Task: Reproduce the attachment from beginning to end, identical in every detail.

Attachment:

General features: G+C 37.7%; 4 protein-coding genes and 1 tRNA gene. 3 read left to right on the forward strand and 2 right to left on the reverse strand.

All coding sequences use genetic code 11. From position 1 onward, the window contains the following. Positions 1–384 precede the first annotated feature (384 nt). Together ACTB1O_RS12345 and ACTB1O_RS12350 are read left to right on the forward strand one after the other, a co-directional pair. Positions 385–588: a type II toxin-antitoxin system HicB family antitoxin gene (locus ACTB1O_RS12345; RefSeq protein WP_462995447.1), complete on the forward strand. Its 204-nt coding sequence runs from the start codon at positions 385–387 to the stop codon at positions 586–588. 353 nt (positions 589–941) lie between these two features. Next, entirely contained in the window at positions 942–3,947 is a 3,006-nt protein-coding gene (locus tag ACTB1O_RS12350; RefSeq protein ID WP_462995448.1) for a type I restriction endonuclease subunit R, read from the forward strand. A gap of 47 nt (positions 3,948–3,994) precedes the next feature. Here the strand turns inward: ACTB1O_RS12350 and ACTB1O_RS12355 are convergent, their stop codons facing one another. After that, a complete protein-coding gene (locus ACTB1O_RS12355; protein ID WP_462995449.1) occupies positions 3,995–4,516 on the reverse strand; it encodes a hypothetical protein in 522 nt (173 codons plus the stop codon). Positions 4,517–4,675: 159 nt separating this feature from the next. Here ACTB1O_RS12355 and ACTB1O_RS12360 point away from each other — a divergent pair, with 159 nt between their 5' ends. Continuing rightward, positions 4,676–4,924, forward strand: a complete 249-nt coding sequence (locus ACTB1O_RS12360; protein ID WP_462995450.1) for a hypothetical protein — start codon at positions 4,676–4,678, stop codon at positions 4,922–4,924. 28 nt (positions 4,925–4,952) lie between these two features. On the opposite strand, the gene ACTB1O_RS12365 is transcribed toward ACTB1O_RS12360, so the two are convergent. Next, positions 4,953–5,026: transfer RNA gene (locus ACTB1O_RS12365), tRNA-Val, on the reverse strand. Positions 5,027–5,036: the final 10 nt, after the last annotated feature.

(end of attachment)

General features: G+C 37.7%; 4 protein-coding genes and 1 tRNA gene. 3 read left to right on the forward strand and 2 right to left on the reverse strand.

All coding sequences use genetic code 11. From position 1 onward, the window contains the following. Positions 1–384 precede the first annotated feature (384 nt). Together ACTB1O_RS12345 and ACTB1O_RS12350 are read left to right on the forward strand one after the other, a co-directional pair. Positions 385–588: a type II toxin-antitoxin system HicB family antitoxin gene (locus ACTB1O_RS12345; RefSeq protein WP_462995447.1), complete on the forward strand. Its 204-nt coding sequence runs from the start codon at positions 385–387 to the stop codon at positions 586–588. 353 nt (positions 589–941) lie between these two features. Next, entirely contained in the window at positions 942–3,947 is a 3,006-nt protein-coding gene (locus tag ACTB1O_RS12350; RefSeq protein ID WP_462995448.1) for a type I restriction endonuclease subunit R, read from the forward strand. A gap of 47 nt (positions 3,948–3,994) precedes the next feature. Here the strand turns inward: ACTB1O_RS12350 and ACTB1O_RS12355 are convergent, their stop codons facing one another. After that, a complete protein-coding gene (locus ACTB1O_RS12355; protein ID WP_462995449.1) occupies positions 3,995–4,516 on the reverse strand; it encodes a hypothetical protein in 522 nt (173 codons plus the stop codon). Positions 4,517–4,675: 159 nt separating this feature from the next. Here ACTB1O_RS12355 and ACTB1O_RS12360 point away from each other — a divergent pair, with 159 nt between their 5' ends. Continuing rightward, positions 4,676–4,924, forward strand: a complete 249-nt coding sequence (locus ACTB1O_RS12360; protein ID WP_462995450.1) for a hypothetical protein — start codon at positions 4,676–4,678, stop codon at positions 4,922–4,924. 28 nt (positions 4,925–4,952) lie between these two features. On the opposite strand, the gene ACTB1O_RS12365 is transcribed toward ACTB1O_RS12360, so the two are convergent. Next, positions 4,953–5,026: transfer RNA gene (locus ACTB1O_RS12365), tRNA-Val, on the reverse strand. Positions 5,027–5,036: the final 10 nt, after the last annotated feature.